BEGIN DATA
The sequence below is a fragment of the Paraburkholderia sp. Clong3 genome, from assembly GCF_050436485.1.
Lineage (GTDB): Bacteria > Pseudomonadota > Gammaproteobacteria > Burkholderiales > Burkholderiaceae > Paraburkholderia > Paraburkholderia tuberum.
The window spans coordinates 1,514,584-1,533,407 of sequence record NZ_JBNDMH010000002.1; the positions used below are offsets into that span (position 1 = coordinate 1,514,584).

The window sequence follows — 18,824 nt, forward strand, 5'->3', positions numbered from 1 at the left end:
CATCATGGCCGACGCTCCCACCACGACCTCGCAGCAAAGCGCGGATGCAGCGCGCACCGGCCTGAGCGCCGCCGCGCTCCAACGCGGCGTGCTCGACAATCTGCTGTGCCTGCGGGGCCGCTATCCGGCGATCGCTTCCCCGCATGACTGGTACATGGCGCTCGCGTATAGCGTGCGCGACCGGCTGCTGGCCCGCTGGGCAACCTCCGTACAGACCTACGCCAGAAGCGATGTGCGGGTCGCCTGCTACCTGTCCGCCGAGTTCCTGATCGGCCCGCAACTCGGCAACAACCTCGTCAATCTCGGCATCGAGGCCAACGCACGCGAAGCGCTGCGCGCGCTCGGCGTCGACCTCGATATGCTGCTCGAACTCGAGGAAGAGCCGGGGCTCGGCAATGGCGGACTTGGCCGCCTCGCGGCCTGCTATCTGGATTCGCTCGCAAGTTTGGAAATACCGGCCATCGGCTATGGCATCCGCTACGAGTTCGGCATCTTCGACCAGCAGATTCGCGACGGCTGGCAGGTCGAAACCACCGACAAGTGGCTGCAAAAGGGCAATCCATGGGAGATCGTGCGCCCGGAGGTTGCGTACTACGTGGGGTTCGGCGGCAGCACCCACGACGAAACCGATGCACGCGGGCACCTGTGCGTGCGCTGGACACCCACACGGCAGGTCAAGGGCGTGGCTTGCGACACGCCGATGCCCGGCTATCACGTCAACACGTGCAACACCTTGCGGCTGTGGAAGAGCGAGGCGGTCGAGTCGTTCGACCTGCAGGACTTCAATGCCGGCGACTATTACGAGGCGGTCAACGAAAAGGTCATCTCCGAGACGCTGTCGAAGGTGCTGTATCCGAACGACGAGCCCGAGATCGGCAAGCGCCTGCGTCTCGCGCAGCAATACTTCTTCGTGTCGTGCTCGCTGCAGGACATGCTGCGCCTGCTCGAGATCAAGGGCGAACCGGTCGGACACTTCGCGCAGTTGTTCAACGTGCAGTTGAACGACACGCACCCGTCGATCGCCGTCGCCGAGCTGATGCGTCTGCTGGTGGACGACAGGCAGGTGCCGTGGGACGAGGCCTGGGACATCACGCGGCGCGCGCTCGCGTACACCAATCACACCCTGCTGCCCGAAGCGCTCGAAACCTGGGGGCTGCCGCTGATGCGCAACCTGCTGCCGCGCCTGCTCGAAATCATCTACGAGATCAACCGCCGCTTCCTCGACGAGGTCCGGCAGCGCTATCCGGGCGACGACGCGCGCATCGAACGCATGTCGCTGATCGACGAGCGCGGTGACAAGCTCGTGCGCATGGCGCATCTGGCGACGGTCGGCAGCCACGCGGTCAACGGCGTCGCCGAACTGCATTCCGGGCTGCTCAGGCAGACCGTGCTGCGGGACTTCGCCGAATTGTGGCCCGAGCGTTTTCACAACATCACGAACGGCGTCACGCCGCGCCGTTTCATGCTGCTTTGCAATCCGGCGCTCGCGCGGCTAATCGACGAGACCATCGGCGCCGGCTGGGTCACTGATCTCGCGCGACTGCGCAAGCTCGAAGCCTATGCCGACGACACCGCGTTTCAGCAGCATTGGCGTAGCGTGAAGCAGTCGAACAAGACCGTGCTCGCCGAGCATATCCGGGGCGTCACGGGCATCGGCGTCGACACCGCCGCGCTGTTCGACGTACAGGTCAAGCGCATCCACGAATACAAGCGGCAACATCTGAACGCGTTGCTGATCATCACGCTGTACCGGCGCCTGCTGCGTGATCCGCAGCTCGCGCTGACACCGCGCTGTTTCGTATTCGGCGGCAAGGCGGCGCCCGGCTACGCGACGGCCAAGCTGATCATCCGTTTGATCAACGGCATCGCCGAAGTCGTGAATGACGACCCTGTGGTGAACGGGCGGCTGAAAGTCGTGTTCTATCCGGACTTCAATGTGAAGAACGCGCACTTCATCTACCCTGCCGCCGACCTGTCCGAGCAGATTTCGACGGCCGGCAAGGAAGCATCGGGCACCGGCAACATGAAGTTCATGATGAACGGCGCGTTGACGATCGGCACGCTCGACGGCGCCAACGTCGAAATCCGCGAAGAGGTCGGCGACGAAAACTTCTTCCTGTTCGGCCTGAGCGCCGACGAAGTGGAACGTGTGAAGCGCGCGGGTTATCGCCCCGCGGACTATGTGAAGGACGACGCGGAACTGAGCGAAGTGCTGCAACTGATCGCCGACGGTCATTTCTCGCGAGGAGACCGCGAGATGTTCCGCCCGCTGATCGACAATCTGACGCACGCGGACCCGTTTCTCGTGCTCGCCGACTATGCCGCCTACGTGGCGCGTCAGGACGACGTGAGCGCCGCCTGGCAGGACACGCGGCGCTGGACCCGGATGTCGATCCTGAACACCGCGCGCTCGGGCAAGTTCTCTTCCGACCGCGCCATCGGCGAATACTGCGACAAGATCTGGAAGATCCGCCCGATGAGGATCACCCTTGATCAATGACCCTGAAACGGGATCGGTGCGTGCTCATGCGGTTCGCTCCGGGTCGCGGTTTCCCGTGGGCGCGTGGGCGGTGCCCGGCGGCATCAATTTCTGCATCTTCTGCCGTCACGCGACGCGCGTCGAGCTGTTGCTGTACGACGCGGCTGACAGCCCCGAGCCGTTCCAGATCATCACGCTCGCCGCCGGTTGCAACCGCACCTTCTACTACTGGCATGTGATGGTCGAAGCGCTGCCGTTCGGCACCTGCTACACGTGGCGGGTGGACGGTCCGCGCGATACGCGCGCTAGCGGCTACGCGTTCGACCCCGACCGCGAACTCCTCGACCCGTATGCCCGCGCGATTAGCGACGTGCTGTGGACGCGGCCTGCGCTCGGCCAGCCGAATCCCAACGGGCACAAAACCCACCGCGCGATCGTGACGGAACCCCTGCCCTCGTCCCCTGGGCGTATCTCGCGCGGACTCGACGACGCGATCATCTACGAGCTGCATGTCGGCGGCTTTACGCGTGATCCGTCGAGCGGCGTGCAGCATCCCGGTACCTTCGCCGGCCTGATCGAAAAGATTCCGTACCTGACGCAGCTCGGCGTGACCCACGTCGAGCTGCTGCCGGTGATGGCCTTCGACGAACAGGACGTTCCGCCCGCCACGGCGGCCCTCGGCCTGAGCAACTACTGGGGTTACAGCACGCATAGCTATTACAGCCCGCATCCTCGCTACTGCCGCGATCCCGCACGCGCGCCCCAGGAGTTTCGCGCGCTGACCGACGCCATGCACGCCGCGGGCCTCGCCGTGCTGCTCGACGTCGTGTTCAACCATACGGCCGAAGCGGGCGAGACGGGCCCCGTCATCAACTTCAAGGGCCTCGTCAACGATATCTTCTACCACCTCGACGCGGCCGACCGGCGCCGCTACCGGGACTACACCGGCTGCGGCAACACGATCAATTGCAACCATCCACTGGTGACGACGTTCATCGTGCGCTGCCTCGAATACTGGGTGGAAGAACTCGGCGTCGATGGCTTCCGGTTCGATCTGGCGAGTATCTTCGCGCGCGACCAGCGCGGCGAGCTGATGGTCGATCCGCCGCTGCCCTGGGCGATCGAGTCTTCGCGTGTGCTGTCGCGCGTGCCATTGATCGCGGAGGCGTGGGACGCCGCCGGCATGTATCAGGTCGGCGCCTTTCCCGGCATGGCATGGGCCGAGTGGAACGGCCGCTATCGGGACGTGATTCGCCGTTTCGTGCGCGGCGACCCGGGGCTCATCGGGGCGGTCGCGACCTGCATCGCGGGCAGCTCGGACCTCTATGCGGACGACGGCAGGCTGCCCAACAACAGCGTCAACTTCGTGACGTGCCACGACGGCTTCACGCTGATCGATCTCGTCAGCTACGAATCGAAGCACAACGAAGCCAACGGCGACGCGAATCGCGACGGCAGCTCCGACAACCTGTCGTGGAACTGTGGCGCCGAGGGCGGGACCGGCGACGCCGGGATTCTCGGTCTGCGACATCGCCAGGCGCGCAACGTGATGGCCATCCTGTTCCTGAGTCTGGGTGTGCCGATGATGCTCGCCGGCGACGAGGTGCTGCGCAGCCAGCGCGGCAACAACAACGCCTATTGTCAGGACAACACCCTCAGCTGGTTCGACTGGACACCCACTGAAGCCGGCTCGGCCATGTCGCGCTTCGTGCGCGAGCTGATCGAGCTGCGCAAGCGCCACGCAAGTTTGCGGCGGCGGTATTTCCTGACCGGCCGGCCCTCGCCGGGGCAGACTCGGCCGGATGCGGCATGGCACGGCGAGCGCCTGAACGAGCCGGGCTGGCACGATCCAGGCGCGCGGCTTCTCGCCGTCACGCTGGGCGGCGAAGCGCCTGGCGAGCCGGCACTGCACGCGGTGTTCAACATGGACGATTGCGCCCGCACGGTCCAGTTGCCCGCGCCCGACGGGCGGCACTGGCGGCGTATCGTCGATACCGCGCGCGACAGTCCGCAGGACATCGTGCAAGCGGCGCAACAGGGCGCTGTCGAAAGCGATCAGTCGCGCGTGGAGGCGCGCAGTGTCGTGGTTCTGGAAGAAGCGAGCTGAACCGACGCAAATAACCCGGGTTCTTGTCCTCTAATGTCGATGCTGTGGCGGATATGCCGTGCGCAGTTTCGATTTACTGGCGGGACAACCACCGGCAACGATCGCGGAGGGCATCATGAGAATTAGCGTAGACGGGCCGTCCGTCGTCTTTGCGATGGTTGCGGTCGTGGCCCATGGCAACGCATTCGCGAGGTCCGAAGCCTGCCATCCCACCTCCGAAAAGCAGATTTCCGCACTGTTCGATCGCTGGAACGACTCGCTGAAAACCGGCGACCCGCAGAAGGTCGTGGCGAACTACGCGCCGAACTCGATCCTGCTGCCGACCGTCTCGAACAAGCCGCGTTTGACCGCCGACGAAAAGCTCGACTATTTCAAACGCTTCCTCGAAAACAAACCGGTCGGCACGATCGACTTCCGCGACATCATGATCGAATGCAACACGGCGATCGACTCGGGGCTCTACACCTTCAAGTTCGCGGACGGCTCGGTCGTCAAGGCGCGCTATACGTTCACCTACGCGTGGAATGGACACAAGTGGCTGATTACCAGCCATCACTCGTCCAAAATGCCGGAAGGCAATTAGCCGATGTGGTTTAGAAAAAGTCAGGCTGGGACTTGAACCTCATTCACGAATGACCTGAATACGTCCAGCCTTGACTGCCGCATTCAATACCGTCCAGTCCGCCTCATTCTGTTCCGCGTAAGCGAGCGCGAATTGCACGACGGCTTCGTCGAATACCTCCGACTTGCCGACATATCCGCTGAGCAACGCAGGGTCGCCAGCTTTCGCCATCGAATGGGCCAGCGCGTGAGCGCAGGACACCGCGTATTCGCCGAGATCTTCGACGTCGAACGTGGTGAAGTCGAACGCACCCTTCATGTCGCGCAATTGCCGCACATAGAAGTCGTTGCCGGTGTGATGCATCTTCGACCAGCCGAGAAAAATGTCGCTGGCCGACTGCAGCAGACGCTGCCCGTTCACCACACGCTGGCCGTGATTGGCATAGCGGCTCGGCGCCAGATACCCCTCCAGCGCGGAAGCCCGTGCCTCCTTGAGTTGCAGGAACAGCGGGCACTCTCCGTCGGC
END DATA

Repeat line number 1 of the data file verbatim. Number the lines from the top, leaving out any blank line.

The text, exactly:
The sequence below is a fragment of the Paraburkholderia sp. Clong3 genome, from assembly GCF_050436485.1.